LOS ANGELES- The Los Angeles Kings surrendered four goals in their fourth consecutive loss marking their fourth defeat of the season at the hands of the Chicago Blackhawks.
Chicago winger Patrick Sharp now has four goals and four assists in four games against Los Angeles this year.
Despite more or less even play in the season series, it will go down as a sweep for the defending Stanley Cup champion Blackhawks. His team’s 4-3 loss at Staples Center Monday had Kings Head Coach Terry Murray drawing an analogy that invoked a different sort of “fore!”
“It’s like the pro playing against the five-handicap golfer. He just has to play the game because he knows that if you’re a five handicapper, something’s going to give somewhere down the road,” Murray said.
“Some days that five-handicap guy might win the game. Unfortunately, I think we shot ourselves in the foot here again tonight with the intensity and details with the puck.”
Patrick Sharp crept back into the Kings’ nightmares as he scored twice and added an assist.
“He’s been great for us there and obviously it doesn’t matter who he’s playing with, he’s going out there, he’s creating offense and he’s scoring big goals for us,” Chicago’s captain Jonathan Toews said.
Toews returned from a shoulder injury well ahead of schedule after missing just two games. He recorded an assist and netted the rather unusual game-winning goal.
“It was as lucky of a goal as I’ve ever seen,” Toews said.
Brent Seabrook’s shoveling attempt from the goal line became a magic bullet as it hit the boards, cleared the crossbar, hit goalie Jonathan Quick, found the stick of Kings defenseman Drew Doughty in the slot and banked into the net off Toews’s lower body.
Doughty’s failed clearing attempt left him exasperated.
“He was kind of ticked off, I was sitting on the bench and he came by yelled at me that it was a lucky goal,” said Toews. “I didn’t realize it was him at the time who tried to clear it, so I’ll have to give him a hard time for that one.”
Overall, Doughty played one of his more dynamic games of the season. He skated hard through every inch of the ice, backchecked relentlessly and carried the puck aggressively.
“I really liked his attitude here tonight. I thought the last few games here he’s really taken a look at trying to take charge and make a difference,” Murray said.
Doughty did not find the score sheet, but Jack Johnson did, assisting on a pair of Los Angeles power-play goals where his point shots were deflected home by screening forwards.
Los Angeles dominated the early going but built only a surmountable one-goal lead.
The scoring opened after Sharp’s slashing minor gave the Kings an early man advantage. Los Angeles maintained possession for the majority of the power play. They nearly scored on a rebound bid by Marco Sturm on their first trip into the offensive zone.
On their second setup inside the Chicago zone, Johnson unleashed a hard, low-flying shot that Michal Handzus tipped into the net as the Chicago penalty was about to expire.
A makeshift checking line with Brad Richardson added to the regular wingers Kyle Clifford and Wayne Simmonds turned in an energetic shift after the goal. An odd-man rush and plenty of subsequent traffic down low generated two offensive opportunities.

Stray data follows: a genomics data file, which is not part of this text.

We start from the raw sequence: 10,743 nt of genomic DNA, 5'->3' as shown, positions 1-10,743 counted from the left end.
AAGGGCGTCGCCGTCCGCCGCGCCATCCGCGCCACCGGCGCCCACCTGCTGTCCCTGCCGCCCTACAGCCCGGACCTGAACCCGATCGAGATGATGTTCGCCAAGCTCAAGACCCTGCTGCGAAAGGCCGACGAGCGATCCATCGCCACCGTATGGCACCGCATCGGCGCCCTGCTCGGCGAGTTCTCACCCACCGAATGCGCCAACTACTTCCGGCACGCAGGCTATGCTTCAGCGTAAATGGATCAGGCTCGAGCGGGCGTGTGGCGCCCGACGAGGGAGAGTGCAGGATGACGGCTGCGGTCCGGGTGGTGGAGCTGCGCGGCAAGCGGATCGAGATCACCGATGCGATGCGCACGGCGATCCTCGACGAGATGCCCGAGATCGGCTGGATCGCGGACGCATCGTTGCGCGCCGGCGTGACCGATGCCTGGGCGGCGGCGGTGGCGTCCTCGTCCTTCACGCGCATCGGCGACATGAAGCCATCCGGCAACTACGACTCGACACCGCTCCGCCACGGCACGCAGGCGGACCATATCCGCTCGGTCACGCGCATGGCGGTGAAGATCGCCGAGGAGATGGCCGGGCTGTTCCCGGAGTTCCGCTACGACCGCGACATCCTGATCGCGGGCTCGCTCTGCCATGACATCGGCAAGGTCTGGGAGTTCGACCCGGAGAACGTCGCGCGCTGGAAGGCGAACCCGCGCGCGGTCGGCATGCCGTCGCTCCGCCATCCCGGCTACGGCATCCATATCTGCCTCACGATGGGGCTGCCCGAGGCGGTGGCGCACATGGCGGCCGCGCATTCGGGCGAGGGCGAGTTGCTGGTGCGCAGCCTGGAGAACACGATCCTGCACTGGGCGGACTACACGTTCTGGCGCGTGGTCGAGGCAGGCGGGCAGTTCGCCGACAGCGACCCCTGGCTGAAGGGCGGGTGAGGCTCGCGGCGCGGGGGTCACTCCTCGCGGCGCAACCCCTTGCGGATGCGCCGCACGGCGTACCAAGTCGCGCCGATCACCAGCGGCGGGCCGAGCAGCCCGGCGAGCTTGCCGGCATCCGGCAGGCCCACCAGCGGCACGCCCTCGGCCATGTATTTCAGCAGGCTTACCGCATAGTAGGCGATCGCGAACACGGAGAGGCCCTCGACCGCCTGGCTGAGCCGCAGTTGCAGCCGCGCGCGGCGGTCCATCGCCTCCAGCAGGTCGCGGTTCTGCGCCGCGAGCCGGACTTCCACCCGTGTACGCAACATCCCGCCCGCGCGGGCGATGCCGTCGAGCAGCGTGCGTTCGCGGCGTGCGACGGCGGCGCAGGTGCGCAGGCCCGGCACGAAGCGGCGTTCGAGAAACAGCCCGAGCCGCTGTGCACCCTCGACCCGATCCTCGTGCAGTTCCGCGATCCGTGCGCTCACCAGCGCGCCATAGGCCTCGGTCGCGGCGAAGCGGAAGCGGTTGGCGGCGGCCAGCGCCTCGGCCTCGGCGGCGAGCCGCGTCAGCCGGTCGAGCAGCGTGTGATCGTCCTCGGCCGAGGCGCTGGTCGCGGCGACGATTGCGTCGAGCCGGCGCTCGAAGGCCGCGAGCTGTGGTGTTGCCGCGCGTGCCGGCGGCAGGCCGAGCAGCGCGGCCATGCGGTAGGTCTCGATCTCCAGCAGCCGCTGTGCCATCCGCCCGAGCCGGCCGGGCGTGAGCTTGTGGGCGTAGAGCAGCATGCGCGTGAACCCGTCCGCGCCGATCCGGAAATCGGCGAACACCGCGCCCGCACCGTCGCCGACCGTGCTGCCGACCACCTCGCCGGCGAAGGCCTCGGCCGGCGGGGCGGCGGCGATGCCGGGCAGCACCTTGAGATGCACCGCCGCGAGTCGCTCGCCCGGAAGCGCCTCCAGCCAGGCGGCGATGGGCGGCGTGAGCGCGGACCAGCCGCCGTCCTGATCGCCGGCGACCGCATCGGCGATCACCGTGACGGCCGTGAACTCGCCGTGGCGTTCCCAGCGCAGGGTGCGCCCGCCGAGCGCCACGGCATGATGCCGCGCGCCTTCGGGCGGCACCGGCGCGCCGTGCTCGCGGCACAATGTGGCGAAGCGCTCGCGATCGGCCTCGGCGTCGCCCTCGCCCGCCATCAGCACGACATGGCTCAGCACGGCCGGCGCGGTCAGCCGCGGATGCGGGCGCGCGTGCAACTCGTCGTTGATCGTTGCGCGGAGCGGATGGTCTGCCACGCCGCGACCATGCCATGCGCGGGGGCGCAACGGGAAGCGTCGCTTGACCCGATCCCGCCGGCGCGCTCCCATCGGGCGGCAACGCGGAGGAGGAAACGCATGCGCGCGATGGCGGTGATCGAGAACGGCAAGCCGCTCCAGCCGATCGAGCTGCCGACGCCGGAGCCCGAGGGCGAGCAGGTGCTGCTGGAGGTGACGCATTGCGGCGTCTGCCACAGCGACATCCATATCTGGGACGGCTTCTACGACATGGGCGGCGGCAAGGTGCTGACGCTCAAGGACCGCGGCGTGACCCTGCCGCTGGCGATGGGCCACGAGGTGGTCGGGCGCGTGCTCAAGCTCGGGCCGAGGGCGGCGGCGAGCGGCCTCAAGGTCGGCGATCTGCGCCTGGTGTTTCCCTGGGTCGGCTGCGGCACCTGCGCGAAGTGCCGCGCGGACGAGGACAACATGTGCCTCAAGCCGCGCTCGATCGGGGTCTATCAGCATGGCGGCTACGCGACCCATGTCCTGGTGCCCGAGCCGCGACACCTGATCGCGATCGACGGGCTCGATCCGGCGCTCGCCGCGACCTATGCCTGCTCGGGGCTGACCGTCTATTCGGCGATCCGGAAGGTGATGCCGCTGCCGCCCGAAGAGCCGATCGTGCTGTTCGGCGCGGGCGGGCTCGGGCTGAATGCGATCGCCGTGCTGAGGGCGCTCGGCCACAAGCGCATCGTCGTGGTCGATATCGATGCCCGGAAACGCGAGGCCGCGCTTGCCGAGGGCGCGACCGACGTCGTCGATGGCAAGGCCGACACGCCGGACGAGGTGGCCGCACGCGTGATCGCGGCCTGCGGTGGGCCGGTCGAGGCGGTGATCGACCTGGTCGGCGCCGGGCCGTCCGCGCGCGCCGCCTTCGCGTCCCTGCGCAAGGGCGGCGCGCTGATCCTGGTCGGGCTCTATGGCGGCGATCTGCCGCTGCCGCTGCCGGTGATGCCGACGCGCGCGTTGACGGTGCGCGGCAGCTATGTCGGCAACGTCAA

The shots on goal then stood at eight to zero for Los Angeles. The Kings would hit the net ten times before Chicago put its first shot on Quick, who stopped 24 of 28 shots in the loss.
The Kings would threaten again as Anze Kopitar set up Sturm with a brilliant chance off the rush, only to see the puck drift wide off the back side of his stick.
Bryan Bickell’s hooking penalty left shorthanded Chicago once more. This time the Kings bore down but did not cash in, with their best opportunity coming from a Jarret Stoll rocket launched into the glove of Crawford from the right point
Chicago’s offense could seldom even manage to go one-and-done, often ending their possessions before they began. Matt Greene laid a huge hip check on Sharp to end a Chicago possession instantly, typifying the Los Angeles defensive effort early in the game. They made a high-flying team appear slow to the punch for most of the first period.
Ever-opportunistic, the defending champion Blackhawks seized a power-play chance to tie a game in which they had been manhandled. Tomas Kopecky dropped a pass along the right wing boards for Marian Hossa down low. Hossa silkily slinked out of the corner and stuffed the biscuit past Quick on the far side.
After the intermission, Chicago went to work quickly before a crowd that included several of their players’ mothers.
“That is Hossa’s favorite play on the power play, we know that, and he puts it in,”said Murray. “But it should not have an affect on you the way it did the way it did in the last three quarters of the second period.”
Hossa nearly scored again when a classic Rush Street rush saw the ‘Hawks move the puck quickly from left wing to center to right wing with short, well-supported passes. An open Hossa ripped a shot that dinged the far side post and went into the corner.
He would have yet another opportunity when Kopitar’s delay of game penalty gave the Blackhawks an offensive-zone, power-play faceoff where Patrick Kane set Hossa up with a one-timer off the draw. The right pad of Quick neutralized the Chicago threat momentarily.
On the same power play, Los Angeles had their four penalty killers playing very deep in a horizontal, nearly single-file line. Patrick Kane held the puck on the right side and zipped a pass to the crafty Sharp, who had sneaked behind the Kings defense to fire a one-timer into an enormous opening in the Los Angeles net.
“I thought we backed off a little bit too far on (Kane),” said Murray. “I thought we gave him a little bit too much time. We really backed inside of the faceoff dot, probably five or six feet too far.”
Vulnerability to low-to-high passes became a part of the Los Angeles defensive motif. Toews sent a pass out of the corner to Sharp for a one-timer and Kane backhanded a pass through traffic to a wide open Duncan Keith for another chance. Both shots were saved by Quick and on the first play Toews was buried by a Clifford check.